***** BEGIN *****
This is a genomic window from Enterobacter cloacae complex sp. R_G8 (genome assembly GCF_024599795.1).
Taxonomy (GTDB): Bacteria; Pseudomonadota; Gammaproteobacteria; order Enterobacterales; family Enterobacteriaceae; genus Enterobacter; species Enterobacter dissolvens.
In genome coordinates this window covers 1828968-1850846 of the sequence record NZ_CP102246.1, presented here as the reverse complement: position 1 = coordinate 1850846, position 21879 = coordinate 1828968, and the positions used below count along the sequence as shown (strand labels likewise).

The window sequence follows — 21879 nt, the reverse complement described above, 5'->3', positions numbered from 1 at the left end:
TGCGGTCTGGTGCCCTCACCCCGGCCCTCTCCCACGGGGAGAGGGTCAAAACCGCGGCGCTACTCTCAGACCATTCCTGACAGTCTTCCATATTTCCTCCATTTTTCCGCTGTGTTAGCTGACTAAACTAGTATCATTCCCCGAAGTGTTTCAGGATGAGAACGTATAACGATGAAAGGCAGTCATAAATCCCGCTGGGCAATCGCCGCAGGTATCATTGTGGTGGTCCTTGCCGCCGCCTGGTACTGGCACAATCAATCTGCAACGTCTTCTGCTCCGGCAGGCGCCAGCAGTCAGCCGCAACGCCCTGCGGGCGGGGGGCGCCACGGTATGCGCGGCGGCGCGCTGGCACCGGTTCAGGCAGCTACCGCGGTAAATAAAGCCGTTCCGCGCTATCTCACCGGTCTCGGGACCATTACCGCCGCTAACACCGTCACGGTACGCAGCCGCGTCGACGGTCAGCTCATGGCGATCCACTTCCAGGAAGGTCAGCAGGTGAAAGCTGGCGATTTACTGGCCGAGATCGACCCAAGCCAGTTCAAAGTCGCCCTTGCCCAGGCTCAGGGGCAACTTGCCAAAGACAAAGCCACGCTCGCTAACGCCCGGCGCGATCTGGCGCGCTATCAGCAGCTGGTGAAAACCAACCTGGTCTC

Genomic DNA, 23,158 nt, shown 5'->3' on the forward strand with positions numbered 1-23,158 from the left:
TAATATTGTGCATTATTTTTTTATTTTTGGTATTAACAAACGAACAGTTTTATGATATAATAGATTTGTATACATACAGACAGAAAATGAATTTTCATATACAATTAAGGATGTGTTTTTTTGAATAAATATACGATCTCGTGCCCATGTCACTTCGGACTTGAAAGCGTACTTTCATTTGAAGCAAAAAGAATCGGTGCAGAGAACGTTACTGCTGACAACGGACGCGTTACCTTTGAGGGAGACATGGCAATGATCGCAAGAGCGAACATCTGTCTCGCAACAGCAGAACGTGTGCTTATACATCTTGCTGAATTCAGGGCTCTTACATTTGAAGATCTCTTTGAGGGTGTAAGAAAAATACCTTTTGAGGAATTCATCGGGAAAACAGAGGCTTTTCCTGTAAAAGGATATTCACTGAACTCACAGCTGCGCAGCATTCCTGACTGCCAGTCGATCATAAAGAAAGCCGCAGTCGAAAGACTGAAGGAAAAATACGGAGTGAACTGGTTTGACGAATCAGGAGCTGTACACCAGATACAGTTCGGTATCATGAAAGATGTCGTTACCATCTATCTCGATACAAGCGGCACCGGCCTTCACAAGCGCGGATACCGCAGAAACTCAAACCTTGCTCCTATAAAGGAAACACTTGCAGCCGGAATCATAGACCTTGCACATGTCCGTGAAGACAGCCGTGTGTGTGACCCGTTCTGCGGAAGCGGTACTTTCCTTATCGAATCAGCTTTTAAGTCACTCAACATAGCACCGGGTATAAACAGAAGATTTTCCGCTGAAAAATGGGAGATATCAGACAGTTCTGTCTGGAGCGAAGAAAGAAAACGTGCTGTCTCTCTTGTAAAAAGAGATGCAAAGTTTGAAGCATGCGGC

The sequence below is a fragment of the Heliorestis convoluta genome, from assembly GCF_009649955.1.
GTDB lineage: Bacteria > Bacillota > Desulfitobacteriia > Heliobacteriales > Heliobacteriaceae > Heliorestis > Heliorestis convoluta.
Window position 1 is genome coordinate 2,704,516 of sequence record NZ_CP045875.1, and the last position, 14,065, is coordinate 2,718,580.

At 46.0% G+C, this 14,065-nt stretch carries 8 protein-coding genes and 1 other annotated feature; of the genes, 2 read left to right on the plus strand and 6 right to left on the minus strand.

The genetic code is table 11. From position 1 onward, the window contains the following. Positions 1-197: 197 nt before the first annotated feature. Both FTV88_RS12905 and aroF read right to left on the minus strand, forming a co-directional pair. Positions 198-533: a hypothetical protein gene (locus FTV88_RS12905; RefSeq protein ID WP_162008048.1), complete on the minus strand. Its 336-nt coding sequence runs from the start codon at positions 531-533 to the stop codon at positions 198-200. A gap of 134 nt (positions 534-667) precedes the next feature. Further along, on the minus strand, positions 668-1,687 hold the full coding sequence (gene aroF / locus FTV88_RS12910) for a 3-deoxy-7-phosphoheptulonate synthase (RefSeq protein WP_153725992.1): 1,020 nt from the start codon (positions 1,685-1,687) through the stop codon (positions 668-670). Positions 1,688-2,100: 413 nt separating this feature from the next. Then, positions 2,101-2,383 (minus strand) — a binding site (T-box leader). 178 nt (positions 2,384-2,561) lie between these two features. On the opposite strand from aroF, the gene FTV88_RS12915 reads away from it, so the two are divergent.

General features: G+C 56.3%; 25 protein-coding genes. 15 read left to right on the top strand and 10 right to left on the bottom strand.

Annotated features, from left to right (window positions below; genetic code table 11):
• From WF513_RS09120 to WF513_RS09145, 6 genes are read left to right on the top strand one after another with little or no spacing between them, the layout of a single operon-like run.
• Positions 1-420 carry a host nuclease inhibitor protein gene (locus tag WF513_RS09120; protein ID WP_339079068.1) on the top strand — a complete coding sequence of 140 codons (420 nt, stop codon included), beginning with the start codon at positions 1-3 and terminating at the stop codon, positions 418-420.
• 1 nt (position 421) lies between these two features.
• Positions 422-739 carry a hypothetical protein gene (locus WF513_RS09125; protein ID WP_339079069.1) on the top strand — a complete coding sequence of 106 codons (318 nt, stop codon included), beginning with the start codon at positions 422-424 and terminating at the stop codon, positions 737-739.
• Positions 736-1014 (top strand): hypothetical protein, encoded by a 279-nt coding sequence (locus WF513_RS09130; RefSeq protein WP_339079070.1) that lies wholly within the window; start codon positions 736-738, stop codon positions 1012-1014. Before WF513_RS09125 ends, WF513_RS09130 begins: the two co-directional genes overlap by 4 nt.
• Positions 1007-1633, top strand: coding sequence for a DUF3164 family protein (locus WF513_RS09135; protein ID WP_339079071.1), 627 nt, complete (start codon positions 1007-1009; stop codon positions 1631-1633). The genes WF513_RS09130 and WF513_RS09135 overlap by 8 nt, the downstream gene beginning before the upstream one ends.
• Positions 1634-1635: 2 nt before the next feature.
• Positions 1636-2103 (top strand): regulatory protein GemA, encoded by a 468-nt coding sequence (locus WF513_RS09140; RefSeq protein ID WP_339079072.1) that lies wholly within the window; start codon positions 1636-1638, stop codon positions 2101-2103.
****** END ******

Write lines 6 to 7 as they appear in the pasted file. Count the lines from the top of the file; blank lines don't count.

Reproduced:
Genomic DNA, 23,158 nt, shown 5'->3' on the forward strand with positions numbered 1-23,158 from the left:
TAATATTGTGCATTATTTTTTTATTTTTGGTATTAACAAACGAACAGTTTTATGATATAATAGATTTGTATACATACAGACAGAAAATGAATTTTCATATACAATTAAGGATGTGTTTTTTTGAATAAATATACGATCTCGTGCCCATGTCACTTCGGACTTGAAAGCGTACTTTCATTTGAAGCAAAAAGAATCGGTGCAGAGAACGTTACTGCTGACAACGGACGCGTTACCTTTGAGGGAGACATGGCAATGATCGCAAGAGCGAACATCTGTCTCGCAACAGCAGAACGTGTGCTTATACATCTTGCTGAATTCAGGGCTCTTACATTTGAAGATCTCTTTGAGGGTGTAAGAAAAATACCTTTTGAGGAATTCATCGGGAAAACAGAGGCTTTTCCTGTAAAAGGATATTCACTGAACTCACAGCTGCGCAGCATTCCTGACTGCCAGTCGATCATAAAGAAAGCCGCAGTCGAAAGACTGAAGGAAAAATACGGAGTGAACTGGTTTGACGAATCAGGAGCTGTACACCAGATACAGTTCGGTATCATGAAAGATGTCGTTACCATCTATCTCGATACAAGCGGCACCGGCCTTCACAAGCGCGGATACCGCAGAAACTCAAACCTTGCTCCTATAAAGGAAACACTTGCAGCCGGAATCATAGACCTTGCACATGTCCGTGAAGACAGCCGTGTGTGTGACCCGTTCTGCGGAAGCGGTACTTTCCTTATCGAATCAGCTTTTAAGTCACTCAACATAGCACCGGGTATAAACAGAAGATTTTCCGCTGAAAAATGGGAGATATCAGACAGTTCTGTCTGGAGCGAAGAAAGAAAACGTGCTGTCTCTCTTGTAAAAAGAGATGCAAAGTTTGAAGCATGCGGC